This is Sue Paul, and This is an Unauthorized Blog Post.
I am brimming with such pride and admiration that, being without a platform or mountaintop to holler from, I felt had no choice but to hijack John Baker’s blog while he is on vacation.
I’ll ask his forgiveness later.
But for now I must share with you some warm fuzzies- the kind that leave a mark on this world. I have the dubious responsibility of completing annual supervisory visits with the occupational therapy staff at Baker Rehab Group. It is a mechanism to ensure quality care and compliance with our staff, and is used as a framework for important feedback and suggestions to help us all grow as clinicians.
Though not designed to be an ambush of sorts, I usually end up stumbling across an OT in one of our assisted living facilities, whipping out my paper, and observe a treatment session there on the spot without warning. It’s purely out of convenience on my part due to my slippery schedule, but it can be genuinely surprising and slightly disconcerting to the unprepared therapist.
Today was one such day. I ambled down the hallway at a facility and overheard one of our OT’s talking with a resident and staff caregiver. The OT described the purpose of the task to both parties (check!). I peeked through the crack in the door and watched her demonstrate instructions to a patient with cognitive impairment (check!). I listened to her providing cues, educating the caregiver, and rearranging the environment to make the patient more successful and safe (check, check check!!!).
Then I listened to the feedback from the caregiver, thanking her for the wonderful suggestions and impact that therapy is having on the resident’s quality of life (there is no check box for that, but there should be!).
Only a few rooms away was another of our stellar OT’s. I listened through the door for a bit, mostly just to gauge if it was an appropriate time for me to enter. I heard easy banter and a few laughs coming from the bathroom. I knocked and entered the room, asking the patient if it was ok for me to observe. Standing slightly behind the patient and mouthing to me over her shoulder, the OT whispered, “I love her” to me and gave the patient an affectionate rub on the back.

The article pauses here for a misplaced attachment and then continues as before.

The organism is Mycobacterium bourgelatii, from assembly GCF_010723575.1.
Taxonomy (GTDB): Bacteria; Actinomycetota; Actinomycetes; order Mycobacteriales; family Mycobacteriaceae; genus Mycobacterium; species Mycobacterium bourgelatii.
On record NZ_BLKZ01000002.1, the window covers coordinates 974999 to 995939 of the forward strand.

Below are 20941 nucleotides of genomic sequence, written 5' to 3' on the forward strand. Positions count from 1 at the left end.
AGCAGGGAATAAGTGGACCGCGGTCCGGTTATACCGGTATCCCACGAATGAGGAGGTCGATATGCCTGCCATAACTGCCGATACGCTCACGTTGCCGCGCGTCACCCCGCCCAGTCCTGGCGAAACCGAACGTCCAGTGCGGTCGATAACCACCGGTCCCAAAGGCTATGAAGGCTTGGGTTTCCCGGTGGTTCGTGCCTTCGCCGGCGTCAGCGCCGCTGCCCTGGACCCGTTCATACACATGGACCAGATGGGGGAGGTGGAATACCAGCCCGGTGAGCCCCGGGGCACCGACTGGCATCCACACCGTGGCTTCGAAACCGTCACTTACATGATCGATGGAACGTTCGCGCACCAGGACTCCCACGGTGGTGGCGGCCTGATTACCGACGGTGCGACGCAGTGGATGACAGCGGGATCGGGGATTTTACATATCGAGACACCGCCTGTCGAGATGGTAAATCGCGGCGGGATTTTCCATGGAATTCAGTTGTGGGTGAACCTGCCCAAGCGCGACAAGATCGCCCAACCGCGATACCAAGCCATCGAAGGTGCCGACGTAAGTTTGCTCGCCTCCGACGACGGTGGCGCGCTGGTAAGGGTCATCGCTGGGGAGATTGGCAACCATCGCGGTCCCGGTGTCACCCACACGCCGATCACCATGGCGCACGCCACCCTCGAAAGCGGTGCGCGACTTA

I watched them work on activities at the bathroom sink- where to park her walker, where to place her hands, in what sequence to perform tasks, where to place the items. The OT told me that the patient is highly motivated to be able to complete all bathroom tasks without help from the staff- and together they would make this goal a reality.
Feeling any warm fuzzies yet?
The OT then set her up with some exercises to strengthening her weak, arthritic hands, so that she would be better able to open the containers at the bathroom sink. And then she reviewed the things they had worked on, what else they would still work on that visit, and what they would address during the next visit.
It goes without saying that these OT’s follow procedural policy flawlessly. I can check off competency in all skills related to this setting without hesitation.
But what I was most struck by was the compassion… and the incredible desire to improve the lives of their patients. Before they were even aware of my presence, I could hear the patience and kindness in their voices. I witnessed excellent communication coupled with gentle, non-threatening body language. Their presence was calm and confident. They were easy to understand and easy to trust.
I then went in search of assisted living staff, looking for feedback and opinions about these therapists and the work they do with the residents. They were so genuinely appreciative of these therapists, and others that work in the building, and told me that their expectations had been exceeded beyond measure. I was humbled by the success stories and puffed up my chest like a proud mother hen.
I am so honored to work with these therapists, and all the others at Baker Rehab Group, who show the same commitment to excellence and beyond-job-requirement effort in everything they do.
It may sound cliché to be so positively affected by a group of coworkers, but they truly inspire me. They are difference-makers.
You can have your blog back now, John.
I’ve said my piece.